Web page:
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The Coexistence among Peoples That I Want

20 September 2017

A few days ago, Fondazione Marzotto and DM Eventi invited me to “color” the event LA CONVIVENZA TRA POPOLI CHE VORREI (The Coexistence among Peoples That I Want) with my voice, my music and my dance. It was the last day after months of work, whose protagonists were primary school, middle school and high school students, who focused on the topic through different experiences and compositions. They are our future. I welcome the scholarships, the prizes, the contests, but most of all, the schools that invite an Imam and organize trips to Lampedusa, schools that open up these young students’ eyes and minds, teaching them awareness and critical thinking. Props to enlightened teachers!

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I was there. Grateful for what I have the opportunity to share thanks to my job.

Honored for the invitation and feeling the responsibility of this task, I asked myself: “What else could I possibly tell these young people? What could I tell them without sounding banal or superficial?” I could be honest. I could talk about me and my experience. Even if I’m not an anthropologist or an ethnologist, I once again have been called to create a bridge in a context where multiculturalism, miscegenation and hospitality are the main topics. This is probably due to the fact that my artistic languages can go further and be more effective than words. I surely couldn’t go there without the person who paved the way for me many years ago, who teaches me new things every day, who supports me unconditionally and faithfully in every risky project I undertake, both in life and work: DAOUDA DIABATE.

“There are 3 truths. My truth, your truth and THE truth.

The truth doesn’t belong to anyone. It’s in the middle and belongs to God only.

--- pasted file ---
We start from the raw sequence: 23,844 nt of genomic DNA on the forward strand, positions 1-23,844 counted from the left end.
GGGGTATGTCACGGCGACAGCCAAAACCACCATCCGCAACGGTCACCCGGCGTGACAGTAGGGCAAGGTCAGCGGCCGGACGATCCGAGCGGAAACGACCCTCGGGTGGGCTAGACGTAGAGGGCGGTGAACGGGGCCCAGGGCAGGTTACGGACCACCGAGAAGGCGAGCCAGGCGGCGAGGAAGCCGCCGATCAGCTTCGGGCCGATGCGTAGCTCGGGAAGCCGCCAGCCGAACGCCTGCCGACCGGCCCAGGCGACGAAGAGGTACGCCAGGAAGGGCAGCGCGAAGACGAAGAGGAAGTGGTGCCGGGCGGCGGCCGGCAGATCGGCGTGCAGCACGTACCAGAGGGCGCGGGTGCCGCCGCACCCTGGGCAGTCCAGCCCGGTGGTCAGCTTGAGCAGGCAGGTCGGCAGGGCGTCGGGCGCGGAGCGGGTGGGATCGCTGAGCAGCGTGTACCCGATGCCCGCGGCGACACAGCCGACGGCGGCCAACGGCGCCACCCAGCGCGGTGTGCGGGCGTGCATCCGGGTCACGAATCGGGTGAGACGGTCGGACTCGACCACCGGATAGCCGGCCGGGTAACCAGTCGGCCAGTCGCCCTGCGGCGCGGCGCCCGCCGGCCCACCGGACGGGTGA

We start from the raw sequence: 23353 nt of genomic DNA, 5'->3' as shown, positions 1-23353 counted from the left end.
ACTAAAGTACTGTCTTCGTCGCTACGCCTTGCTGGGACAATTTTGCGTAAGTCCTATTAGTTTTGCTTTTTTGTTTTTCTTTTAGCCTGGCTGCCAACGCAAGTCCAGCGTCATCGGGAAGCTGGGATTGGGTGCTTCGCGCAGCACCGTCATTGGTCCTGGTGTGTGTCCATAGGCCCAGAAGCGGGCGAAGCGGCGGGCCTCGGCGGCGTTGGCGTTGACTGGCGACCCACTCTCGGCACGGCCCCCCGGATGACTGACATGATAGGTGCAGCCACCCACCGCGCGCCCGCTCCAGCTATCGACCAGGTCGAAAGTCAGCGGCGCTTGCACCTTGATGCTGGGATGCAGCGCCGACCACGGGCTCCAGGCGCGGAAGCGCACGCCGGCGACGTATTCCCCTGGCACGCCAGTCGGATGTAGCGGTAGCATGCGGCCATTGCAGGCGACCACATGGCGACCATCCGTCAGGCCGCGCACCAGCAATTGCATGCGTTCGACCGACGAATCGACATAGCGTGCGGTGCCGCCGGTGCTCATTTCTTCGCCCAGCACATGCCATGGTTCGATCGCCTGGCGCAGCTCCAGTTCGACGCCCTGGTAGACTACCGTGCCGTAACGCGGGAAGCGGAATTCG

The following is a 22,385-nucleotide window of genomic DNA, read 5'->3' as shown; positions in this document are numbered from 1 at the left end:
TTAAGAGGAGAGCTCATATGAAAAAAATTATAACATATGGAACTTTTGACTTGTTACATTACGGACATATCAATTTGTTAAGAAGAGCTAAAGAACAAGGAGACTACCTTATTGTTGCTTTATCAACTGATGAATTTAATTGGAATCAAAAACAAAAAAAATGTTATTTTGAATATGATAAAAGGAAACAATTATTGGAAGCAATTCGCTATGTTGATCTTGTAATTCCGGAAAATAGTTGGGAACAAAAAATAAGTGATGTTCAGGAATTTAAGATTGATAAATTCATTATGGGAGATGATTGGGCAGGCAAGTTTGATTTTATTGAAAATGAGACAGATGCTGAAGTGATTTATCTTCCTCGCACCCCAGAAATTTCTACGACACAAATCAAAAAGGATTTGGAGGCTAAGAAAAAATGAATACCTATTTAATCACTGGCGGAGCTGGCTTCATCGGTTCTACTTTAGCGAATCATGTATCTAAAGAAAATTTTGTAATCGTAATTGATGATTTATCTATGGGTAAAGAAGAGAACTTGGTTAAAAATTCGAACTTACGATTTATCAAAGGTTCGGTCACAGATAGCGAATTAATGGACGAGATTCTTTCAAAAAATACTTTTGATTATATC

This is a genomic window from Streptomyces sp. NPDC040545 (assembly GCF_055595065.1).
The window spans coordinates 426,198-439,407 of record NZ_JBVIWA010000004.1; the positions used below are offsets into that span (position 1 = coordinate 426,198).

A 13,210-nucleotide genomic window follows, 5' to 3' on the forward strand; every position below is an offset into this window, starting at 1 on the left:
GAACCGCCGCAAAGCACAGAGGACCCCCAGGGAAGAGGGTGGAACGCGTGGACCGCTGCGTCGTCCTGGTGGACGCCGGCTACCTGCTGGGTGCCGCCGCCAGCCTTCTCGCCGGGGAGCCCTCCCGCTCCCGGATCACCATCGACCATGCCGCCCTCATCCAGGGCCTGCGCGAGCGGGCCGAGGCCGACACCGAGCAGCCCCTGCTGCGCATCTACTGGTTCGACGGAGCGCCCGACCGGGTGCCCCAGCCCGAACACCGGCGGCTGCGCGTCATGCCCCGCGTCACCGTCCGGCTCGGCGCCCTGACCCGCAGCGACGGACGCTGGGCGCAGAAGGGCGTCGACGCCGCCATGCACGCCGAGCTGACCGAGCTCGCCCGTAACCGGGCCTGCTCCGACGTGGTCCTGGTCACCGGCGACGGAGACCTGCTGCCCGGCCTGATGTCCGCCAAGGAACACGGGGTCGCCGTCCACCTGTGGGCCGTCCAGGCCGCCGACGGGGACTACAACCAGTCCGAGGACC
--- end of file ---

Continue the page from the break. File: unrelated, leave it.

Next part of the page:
It represents total light and is therefore symbolized by the full moon (…)

My truth and your truth are but parts of the truth. They are slices of moon, one on one side and one on the other side of the full moon’s perfect circle. And when we argue and listen only to ourselves, to our reasons, our moon slices face away from each other. And the more we argue, the further we get from understanding the truth.

So we have to look at each other, become aware of the other part’s existence and start to listen.

Our moon slices will be looking at each other’s faces, they will gradually get closer and finally meet in the perfect circle of the truth.” (Amadou Hampâté Bâ)

My husband comes from Mali. He arrived in Italy as a refugee after having travelled to many places: Togo, Ghana, Nigeria, Burkina Faso, Guinea, Algeria, Libya.

I asked him what coexistence among peoples means to him: “The easiest thing…which is also the most difficult.” he told me, “Accepting one another. Wanting to get to know each other. Getting closer and opening up.”

Incredibly, that’s the same thought Amadou Hampâté Bâ expressed in his famous tale about moon phases.

I ponder…it surely seems easy, but it isn’t at all.

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“There has to be a basis on which we can sew these complex relationships. A patchwork quilt is not the story of the different pieces of cloth it’s made of. It is their combination, a new fabric that gives color and warmth.”

We are not all the same. There are differences and they are beautiful. They are a treasure. Coexistence is not integration or miscegenation. It is a meeting point. It is curiosity

I think about Africa again, its colors, its landscapes and its big centuries-old trees…I look at us the same way, as if we were baobabs… “Our roots do not sink down just to our origins, claiming purity, integrity, but they should find their way up to the surface, to meet other roots, to intertwine.”

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As I end my speech, Daouda comes in from the bottom of the room playing the tamanì, the percussion instrument used to announce important people’s entrance or to communicate news to the whole village. I respond introducing the traditional song from the stage, leaving images, treasure of the Summer I spent in Saaba during my mission trip.

More than 60 different ethnic groups pacifically coexist in Burkina Faso – Land of Honorable Men – setting a great example of tolerance and openness.

Can we be like mangoes, with different shades and colors but all on the same tree? Can we be like leaves of grass, numerous but all under the shadow of the same tree?

So goes this traditional song, sung by young women during full moon nights, celebrating sharing and integration.

 

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